Soil Moisture 7-6-15
Soil Moisture Update
July 6, 2015
The latest soil moisture index maps (Figures 3-4) reveal soils are continuing to dry across most of the state and 12 sites are now below a soil moisture index of 0.0: Ainsworth, Brule North Table, Brunswick, Cedar Point, Cozad, Elgin, Halsey, McCook, Ord, Scottsbluff Smithfield, Sparks. For the first time all year, there are red dots on the map (Brunswick and Elgin), which denote the lowest/driest SMI category. However, the SMI is relatively close to 0.0 at most sites and would be brought above the 50% mark with one decent rain.
There are still several sites in the state, particularly in the prime corn growing areas in east central Nebraska, that are quite moist. Moist soils and several predicted cool nights in that region bode well for the corn crop as it starts to head into pollination.
According to the national Weather Prediction Center (Figure 2), rainfall of up to half an inch is possible across much of the state over the next seven days, with slightly less projected in the northeastern Sandhills where the rain is needed most. With cooler than average temperatures projected for midweek, potential evapotranspiration will remain lower, which should help prevent major depletion of soil moisture for the first half of the next week. Hotter temperatures should return by the weekend, so areas that are currently in deficit will likely remain so into next week if they don't receive one-half to one inch of rain Thursday or Friday.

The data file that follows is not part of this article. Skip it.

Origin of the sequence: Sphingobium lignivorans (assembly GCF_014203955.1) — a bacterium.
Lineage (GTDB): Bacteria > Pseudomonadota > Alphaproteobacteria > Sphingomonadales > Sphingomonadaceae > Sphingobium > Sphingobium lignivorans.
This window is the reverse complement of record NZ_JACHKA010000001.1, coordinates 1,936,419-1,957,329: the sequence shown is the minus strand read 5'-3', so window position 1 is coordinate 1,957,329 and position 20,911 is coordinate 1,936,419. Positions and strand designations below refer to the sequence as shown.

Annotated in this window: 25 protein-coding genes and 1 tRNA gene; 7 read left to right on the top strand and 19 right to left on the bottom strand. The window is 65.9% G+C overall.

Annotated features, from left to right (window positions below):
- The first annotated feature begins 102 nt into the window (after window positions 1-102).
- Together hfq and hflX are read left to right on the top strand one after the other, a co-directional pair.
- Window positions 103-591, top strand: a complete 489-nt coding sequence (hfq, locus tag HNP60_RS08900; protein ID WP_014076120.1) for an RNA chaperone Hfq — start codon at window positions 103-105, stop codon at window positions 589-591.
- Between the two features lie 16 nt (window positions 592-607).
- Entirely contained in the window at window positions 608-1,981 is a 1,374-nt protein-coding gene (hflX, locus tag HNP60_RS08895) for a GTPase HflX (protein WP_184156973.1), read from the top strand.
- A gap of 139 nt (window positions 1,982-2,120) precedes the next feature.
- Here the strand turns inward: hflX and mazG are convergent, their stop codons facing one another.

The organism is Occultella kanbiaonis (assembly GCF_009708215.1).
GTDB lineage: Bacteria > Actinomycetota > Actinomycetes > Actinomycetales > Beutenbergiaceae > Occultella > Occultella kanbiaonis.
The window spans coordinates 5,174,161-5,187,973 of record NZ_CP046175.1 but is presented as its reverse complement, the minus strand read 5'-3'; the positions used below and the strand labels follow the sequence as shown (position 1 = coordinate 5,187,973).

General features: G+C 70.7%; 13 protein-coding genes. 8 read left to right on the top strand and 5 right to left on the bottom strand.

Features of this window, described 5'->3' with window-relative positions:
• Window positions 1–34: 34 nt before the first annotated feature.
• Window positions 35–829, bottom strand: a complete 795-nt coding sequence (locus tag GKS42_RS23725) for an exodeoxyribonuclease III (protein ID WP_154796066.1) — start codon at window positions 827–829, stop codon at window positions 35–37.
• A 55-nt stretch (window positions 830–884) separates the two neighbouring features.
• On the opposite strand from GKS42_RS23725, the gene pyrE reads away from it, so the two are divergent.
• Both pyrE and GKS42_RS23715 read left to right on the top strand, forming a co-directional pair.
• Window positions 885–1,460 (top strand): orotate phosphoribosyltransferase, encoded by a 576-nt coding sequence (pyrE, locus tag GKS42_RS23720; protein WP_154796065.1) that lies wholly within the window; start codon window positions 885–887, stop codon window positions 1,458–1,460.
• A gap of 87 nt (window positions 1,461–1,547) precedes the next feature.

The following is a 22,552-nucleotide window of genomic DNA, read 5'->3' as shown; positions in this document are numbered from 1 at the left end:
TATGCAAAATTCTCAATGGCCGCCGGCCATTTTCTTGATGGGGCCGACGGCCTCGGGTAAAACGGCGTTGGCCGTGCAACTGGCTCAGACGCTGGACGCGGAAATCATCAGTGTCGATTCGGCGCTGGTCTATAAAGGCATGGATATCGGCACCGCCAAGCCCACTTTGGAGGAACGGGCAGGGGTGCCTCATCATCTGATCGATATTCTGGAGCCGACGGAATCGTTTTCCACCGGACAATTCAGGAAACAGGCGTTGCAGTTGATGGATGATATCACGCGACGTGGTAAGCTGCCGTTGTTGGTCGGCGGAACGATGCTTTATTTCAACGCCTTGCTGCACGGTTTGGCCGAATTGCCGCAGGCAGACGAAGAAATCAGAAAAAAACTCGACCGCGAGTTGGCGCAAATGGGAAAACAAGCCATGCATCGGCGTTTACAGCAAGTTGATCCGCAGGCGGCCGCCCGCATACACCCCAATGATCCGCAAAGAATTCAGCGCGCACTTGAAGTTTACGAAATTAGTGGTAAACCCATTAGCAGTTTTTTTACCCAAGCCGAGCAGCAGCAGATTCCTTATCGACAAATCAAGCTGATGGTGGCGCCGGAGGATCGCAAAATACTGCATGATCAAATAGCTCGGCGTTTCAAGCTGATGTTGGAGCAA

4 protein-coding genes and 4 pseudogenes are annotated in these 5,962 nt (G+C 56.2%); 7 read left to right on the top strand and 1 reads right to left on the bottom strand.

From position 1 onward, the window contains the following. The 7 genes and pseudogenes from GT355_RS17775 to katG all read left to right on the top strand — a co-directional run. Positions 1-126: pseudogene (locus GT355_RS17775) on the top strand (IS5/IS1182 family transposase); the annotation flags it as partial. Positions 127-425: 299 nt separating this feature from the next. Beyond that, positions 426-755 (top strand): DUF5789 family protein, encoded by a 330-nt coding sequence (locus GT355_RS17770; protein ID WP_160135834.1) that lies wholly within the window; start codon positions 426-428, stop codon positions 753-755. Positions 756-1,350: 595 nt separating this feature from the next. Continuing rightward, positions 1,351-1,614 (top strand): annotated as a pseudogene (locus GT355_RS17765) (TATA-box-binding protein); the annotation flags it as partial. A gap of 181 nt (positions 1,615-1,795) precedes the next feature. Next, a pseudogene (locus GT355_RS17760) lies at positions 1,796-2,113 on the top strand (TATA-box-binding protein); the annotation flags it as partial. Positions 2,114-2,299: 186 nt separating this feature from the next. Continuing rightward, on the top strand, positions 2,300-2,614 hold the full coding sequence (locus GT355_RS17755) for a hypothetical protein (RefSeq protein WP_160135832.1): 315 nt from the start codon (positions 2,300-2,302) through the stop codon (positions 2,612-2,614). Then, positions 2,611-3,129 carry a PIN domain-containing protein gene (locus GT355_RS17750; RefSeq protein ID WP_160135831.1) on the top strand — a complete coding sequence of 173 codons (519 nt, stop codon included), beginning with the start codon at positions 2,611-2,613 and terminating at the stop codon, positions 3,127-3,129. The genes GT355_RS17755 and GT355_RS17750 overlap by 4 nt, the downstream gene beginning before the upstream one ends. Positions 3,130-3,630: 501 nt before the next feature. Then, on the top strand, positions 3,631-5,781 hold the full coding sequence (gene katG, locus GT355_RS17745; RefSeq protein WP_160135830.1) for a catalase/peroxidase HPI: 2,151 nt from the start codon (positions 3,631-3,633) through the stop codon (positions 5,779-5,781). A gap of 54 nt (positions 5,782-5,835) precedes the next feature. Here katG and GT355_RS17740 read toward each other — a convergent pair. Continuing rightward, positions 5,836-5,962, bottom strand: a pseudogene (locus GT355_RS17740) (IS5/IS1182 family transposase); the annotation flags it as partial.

Average Soil Moisture Index by USDA NASS Crop District
(Districts and EPA Ecoregions Defined)
Northwest (District 10): 0.6
North Central (District 20): 0.4
Northeast (District 30): -1.4
Central (District 50): 0.5
East Central (District 60): 3.1
Southwest (District 70): 0.8
South Central (District 80): 0.7
Southeast (District 90): 2.0
Note: The Soil Moisture Index (SMI) is based on the estimated field capacity and wilting point at three depths (10 cm, 25 cm, 50 cm) at Automated Weather Data Network (AWDN) sites under grass cover. The index may not necessarily be representative of conditions of a nearby field, particularly if differences in total precipitation over the previous week have been significant.
High Plains Regional Climate Center